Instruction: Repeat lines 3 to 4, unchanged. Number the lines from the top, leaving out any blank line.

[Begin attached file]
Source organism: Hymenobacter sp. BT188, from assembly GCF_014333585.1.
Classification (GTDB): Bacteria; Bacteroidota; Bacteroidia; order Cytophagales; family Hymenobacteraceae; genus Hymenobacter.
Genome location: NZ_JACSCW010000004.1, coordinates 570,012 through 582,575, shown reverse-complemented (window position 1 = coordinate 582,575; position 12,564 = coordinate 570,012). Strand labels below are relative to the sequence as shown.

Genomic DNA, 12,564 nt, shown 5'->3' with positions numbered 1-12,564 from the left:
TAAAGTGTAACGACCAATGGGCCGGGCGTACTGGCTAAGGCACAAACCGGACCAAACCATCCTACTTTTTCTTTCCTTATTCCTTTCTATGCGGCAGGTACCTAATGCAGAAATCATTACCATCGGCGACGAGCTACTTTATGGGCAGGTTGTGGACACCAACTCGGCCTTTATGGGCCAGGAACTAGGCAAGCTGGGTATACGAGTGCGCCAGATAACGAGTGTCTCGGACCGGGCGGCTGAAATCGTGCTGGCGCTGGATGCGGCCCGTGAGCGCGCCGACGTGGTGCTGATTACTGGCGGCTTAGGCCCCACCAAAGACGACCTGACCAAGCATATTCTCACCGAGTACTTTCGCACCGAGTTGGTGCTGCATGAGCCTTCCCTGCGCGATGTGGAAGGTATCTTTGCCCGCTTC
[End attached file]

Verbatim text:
Genome location: NZ_JACSCW010000004.1, coordinates 570,012 through 582,575, shown reverse-complemented (window position 1 = coordinate 582,575; position 12,564 = coordinate 570,012). Strand labels below are relative to the sequence as shown.

Genomic DNA, 12,564 nt, shown 5'->3' with positions numbered 1-12,564 from the left: